Child Arrangement

At MRG Solicitors, We Have Extensive Experience Advising And Aiding Clients Applying For A Child Arrangement Order.

If separating spouses cannot agree on child care, they can opt for a ‘child arrangement order’ from the court. The legally binding order details the child’s upbringing and care arrangements.
Before the court decides, it may ask the ex-spouses to try mediation to resolve their issues. If they come to an agreement, the order will be converted to a court order, and the case will come to an end.


What is a Consent Order?

A consent order is a legal document that confirms your mutual agreement. It includes details on how the children are to be looked after, such as their:

  • Living arrangements
  • When they will spend time with each parent.
  • When and what types of contact can occur (such as phone calls).

Both spouses have to sign the draft consent order and get it approved by a judge. It is usually approved without a hearing and saves costs for both parties.

In case the spouses cannot agree, further hearings are held. A CAFCASS officer may spend time with the children and parents for a detailed assessment. Additional information may also be required. The court will make a final decision on the arrangements, which is then recorded as an official, legally binding order.


Applying for a Court Order

If you cannot reach an agreement then a family judge will decide:

  • Which parent will raise the child?
  • How much time the other parent can spend with the child?
  • What are the financial needs of the child and how they will meet them?

Our expert Family Law Solicitors will represent you in court and guide you at every step we take. We can also represent you in court if the other party breaches the court order already in place. We may also recover your cost of enforcement of an order from the party who was in breach of the order.

Who Can Apply For A Child Arrangement Order?

The child’s parents or anyone with parental responsibility can apply for a court order. This includes grandparents, but they have to get permission from the court first before applying for a child arrangement order.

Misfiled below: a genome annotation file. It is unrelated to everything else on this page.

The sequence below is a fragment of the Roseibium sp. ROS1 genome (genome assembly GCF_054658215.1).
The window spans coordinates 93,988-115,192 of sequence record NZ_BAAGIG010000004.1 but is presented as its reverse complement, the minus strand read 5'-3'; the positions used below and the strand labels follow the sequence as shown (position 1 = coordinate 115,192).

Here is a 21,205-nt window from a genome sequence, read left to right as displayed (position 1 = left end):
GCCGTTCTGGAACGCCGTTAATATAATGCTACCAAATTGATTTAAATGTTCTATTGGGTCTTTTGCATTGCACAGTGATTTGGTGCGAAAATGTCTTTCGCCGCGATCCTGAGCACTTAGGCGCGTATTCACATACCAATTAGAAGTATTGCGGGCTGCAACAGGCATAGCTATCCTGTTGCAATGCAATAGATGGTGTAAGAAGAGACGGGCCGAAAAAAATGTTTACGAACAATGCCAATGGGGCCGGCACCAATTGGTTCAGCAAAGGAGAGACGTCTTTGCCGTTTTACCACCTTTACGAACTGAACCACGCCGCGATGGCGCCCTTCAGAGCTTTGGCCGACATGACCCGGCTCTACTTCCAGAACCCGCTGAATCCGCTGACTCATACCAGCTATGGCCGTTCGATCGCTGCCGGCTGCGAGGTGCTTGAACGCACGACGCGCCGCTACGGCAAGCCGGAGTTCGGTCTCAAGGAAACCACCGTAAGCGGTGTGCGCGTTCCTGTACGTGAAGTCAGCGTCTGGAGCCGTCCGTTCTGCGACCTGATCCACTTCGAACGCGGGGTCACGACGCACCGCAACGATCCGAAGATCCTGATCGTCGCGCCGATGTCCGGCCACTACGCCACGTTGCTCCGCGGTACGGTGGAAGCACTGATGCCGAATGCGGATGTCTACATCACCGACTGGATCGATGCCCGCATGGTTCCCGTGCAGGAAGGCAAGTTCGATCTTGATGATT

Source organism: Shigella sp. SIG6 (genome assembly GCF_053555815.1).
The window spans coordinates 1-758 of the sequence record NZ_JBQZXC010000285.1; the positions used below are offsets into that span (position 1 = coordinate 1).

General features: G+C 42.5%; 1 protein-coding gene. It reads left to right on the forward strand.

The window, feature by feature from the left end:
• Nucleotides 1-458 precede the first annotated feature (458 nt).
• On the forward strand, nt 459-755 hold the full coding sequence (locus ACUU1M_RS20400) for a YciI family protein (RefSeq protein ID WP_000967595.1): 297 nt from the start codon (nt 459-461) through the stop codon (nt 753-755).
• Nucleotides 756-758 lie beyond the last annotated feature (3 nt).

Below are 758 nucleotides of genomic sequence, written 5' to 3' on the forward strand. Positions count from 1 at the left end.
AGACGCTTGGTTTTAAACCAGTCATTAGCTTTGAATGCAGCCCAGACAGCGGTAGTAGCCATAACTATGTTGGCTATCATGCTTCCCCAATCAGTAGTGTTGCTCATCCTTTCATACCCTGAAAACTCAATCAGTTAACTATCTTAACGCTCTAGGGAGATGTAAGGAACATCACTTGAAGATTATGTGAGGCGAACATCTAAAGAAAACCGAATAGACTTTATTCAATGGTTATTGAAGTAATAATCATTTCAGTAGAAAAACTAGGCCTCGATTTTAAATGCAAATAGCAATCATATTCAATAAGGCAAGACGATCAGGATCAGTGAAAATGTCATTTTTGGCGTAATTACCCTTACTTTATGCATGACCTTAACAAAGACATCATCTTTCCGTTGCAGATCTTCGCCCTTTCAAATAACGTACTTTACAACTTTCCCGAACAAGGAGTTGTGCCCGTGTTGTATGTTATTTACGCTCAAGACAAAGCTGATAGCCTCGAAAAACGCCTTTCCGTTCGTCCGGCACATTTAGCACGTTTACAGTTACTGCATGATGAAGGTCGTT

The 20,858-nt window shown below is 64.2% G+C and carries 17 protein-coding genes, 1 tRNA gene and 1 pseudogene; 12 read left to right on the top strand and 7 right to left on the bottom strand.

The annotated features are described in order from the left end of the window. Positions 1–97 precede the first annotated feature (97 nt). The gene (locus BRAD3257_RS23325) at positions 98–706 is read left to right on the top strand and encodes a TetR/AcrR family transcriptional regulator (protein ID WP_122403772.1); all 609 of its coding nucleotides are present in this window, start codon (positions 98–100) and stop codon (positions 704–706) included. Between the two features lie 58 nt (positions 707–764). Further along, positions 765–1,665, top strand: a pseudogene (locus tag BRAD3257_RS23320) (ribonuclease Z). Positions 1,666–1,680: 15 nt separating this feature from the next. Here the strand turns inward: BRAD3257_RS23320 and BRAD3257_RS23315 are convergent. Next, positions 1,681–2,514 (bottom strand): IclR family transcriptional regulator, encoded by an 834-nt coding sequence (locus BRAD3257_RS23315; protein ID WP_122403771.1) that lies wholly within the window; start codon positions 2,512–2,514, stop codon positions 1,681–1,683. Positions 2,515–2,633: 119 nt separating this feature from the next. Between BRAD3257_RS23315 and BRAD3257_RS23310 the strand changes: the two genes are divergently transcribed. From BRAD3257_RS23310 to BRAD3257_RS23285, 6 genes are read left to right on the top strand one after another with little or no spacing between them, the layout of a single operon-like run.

What is Parental Responsibility?

Parental responsibility pertains to the legal duties, rights, power, and authority that a parent or parental figure has for their child, i.e., their right to make decisions regarding their child.

A mother Always has a parental Responsibility. A father usually has parental responsibility if he’s either:

  • married to the child’s mother
  • listed on the birth certificate (after a certain date, depending on which part of the UK the child was born in)

Having parental responsibility does not mean that you are legally allowed to spend time with your children after separation. It only indicates that the custodial parent needs to receive your permission before making important decisions concerning the children. These include changing schools, moving abroad, and other essential matters.


What is a Specific Issue Order?

A specific issue order covers the child’s upbringing, i.e., how they are to be brought up. This includes:

  • The school they attend.
  • If they should have a religious education or not.
  • Change of name.

You can also go for a ‘prohibited steps’ order to prevent the other parent or ex-spouse from making decisions in this regard.


How MRG Solicitors can Help

When it comes to child arrangements, advice and aid from skilled solicitors can prove invaluable. We are Resolution members so we adhere to the code of conduct of Resolution in order to deliver highly professional legal services. Get in touch with us for a free initial consultation today!

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